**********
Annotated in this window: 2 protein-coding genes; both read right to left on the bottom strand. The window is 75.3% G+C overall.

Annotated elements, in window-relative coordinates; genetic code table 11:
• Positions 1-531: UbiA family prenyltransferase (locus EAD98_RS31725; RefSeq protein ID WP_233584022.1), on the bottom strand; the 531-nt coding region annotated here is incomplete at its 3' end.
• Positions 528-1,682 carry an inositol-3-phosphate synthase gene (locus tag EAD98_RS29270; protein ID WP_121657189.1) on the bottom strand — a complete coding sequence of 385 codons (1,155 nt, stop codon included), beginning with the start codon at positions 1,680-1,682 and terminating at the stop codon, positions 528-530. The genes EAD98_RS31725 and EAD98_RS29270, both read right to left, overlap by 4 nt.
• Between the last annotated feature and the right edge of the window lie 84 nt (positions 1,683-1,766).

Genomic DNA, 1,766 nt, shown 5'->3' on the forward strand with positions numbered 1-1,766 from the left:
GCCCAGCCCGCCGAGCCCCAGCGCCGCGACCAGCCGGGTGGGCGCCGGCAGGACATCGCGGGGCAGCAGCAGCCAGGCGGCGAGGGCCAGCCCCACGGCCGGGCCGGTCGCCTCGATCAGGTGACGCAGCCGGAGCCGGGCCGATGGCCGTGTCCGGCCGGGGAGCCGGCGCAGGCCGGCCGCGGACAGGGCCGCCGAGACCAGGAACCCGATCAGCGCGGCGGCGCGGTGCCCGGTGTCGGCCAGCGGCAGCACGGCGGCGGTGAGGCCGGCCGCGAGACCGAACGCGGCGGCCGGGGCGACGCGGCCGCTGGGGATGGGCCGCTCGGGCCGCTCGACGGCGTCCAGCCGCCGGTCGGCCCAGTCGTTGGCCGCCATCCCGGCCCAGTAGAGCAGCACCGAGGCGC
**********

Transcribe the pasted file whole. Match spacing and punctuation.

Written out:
Annotated in this window: 2 protein-coding genes; both read right to left on the bottom strand. The window is 75.3% G+C overall.

Annotated elements, in window-relative coordinates; genetic code table 11:
• Positions 1-531: UbiA family prenyltransferase (locus EAD98_RS31725; RefSeq protein ID WP_233584022.1), on the bottom strand; the 531-nt coding region annotated here is incomplete at its 3' end.
• Positions 528-1,682 carry an inositol-3-phosphate synthase gene (locus tag EAD98_RS29270; protein ID WP_121657189.1) on the bottom strand — a complete coding sequence of 385 codons (1,155 nt, stop codon included), beginning with the start codon at positions 1,680-1,682 and terminating at the stop codon, positions 528-530. The genes EAD98_RS31725 and EAD98_RS29270, both read right to left, overlap by 4 nt.
• Between the last annotated feature and the right edge of the window lie 84 nt (positions 1,683-1,766).

Genomic DNA, 1,766 nt, shown 5'->3' on the forward strand with positions numbered 1-1,766 from the left:
GCCCAGCCCGCCGAGCCCCAGCGCCGCGACCAGCCGGGTGGGCGCCGGCAGGACATCGCGGGGCAGCAGCAGCCAGGCGGCGAGGGCCAGCCCCACGGCCGGGCCGGTCGCCTCGATCAGGTGACGCAGCCGGAGCCGGGCCGATGGCCGTGTCCGGCCGGGGAGCCGGCGCAGGCCGGCCGCGGACAGGGCCGCCGAGACCAGGAACCCGATCAGCGCGGCGGCGCGGTGCCCGGTGTCGGCCAGCGGCAGCACGGCGGCGGTGAGGCCGGCCGCGAGACCGAACGCGGCGGCCGGGGCGACGCGGCCGCTGGGGATGGGCCGCTCGGGCCGCTCGACGGCGTCCAGCCGCCGGTCGGCCCAGTCGTTGGCCGCCATCCCGGCCCAGTAGAGCAGCACCGAGGCGC